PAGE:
And actually, work has even popped up already, much faster than I was expecting. For now, all I’ll say is that I have an exciting opportunity still related to children’s literature. It might turn into something bigger, but even if it doesn’t, it has been a great experience and provided me with intellectual stimulation during naptimes.

Things are a bit crazy here yet. Our weekends have been filled with travel and visitors, a product of having family and old friends closer by again. While always fun, these activities make for a very different type of weekend than our weekends in Madison. Sometimes it feels like we can’t quite catch our breath!  But books are finally making their way out of boxes and onto shelves (organized by color nonetheless!), and we’re finding our groove.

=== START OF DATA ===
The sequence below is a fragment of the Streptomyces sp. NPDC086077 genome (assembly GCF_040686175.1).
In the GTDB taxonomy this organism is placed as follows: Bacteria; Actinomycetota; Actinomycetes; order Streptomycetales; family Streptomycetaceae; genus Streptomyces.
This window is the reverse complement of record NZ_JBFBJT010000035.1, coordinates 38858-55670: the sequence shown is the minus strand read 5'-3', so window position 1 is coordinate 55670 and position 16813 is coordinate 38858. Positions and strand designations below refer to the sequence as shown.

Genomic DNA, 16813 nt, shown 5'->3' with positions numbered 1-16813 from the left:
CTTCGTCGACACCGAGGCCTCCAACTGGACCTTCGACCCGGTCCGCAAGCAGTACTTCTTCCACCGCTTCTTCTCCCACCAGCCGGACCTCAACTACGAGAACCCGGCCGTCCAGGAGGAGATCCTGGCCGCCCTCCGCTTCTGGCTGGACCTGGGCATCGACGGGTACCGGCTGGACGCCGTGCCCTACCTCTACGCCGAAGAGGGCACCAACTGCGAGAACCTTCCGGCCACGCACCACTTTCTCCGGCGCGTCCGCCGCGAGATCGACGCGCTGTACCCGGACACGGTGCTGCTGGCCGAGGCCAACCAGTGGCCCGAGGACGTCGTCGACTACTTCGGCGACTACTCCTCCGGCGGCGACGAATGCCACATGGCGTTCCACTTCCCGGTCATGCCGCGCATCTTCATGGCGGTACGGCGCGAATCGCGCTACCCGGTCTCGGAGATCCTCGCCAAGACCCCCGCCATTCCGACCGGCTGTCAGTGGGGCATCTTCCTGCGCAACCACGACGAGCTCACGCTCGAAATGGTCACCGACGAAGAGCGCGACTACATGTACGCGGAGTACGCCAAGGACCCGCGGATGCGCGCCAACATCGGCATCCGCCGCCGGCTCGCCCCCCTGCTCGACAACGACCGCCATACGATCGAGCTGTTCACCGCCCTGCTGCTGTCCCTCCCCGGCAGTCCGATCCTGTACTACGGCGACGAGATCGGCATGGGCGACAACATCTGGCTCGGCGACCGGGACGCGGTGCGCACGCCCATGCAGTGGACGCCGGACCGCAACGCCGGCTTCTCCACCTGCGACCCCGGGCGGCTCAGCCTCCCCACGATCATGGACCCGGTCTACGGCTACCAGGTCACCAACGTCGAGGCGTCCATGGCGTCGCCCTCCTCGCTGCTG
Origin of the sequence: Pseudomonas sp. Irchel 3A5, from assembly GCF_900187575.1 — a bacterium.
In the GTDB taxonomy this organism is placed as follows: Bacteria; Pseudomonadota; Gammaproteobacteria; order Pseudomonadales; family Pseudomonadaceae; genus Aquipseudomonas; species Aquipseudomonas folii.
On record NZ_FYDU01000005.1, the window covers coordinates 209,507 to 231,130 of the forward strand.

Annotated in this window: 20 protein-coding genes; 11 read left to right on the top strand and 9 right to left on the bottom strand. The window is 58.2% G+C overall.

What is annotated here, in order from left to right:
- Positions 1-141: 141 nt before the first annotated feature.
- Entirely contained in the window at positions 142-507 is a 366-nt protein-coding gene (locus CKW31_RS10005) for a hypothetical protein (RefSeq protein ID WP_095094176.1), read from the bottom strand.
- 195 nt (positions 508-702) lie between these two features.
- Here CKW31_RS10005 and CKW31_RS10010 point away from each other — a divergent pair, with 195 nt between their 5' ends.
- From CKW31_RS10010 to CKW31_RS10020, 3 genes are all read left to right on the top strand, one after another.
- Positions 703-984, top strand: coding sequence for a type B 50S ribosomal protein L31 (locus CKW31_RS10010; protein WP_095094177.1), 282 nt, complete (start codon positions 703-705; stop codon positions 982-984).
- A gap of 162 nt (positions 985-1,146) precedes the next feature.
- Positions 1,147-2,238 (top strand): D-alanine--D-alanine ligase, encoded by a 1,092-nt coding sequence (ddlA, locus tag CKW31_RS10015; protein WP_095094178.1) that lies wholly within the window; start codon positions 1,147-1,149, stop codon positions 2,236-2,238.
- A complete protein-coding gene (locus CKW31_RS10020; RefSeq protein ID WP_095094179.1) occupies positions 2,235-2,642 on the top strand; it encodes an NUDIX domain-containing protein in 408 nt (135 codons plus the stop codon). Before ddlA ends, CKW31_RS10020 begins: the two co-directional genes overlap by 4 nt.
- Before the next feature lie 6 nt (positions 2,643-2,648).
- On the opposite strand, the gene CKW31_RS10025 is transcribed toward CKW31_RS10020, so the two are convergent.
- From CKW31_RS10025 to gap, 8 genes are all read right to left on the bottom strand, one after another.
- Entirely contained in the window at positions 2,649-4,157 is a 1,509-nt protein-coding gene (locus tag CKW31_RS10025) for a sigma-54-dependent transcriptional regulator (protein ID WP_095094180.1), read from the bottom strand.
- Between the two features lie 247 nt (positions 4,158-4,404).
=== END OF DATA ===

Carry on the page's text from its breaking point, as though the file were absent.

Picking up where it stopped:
So that’s what I’ve been up to. I’ll have to change my site design to reflect the new locale soon. For now just know that I’ve been enjoying autumn in New England once again. And wondering how on earth it is that I have a toddler on my hands.